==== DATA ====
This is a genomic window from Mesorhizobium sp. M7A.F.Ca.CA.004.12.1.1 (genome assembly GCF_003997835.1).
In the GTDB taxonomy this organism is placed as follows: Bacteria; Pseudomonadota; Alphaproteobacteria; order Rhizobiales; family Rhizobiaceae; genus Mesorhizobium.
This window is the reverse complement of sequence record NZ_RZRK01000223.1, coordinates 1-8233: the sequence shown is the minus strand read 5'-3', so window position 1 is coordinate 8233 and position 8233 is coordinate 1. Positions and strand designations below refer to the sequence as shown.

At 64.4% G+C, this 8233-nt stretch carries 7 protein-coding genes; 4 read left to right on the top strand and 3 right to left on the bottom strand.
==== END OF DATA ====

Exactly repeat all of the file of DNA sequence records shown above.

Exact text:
This is a genomic window from Mesorhizobium sp. M7A.F.Ca.CA.004.12.1.1 (genome assembly GCF_003997835.1).
In the GTDB taxonomy this organism is placed as follows: Bacteria; Pseudomonadota; Alphaproteobacteria; order Rhizobiales; family Rhizobiaceae; genus Mesorhizobium.
This window is the reverse complement of sequence record NZ_RZRK01000223.1, coordinates 1-8233: the sequence shown is the minus strand read 5'-3', so window position 1 is coordinate 8233 and position 8233 is coordinate 1. Positions and strand designations below refer to the sequence as shown.

At 64.4% G+C, this 8233-nt stretch carries 7 protein-coding genes; 4 read left to right on the top strand and 3 right to left on the bottom strand.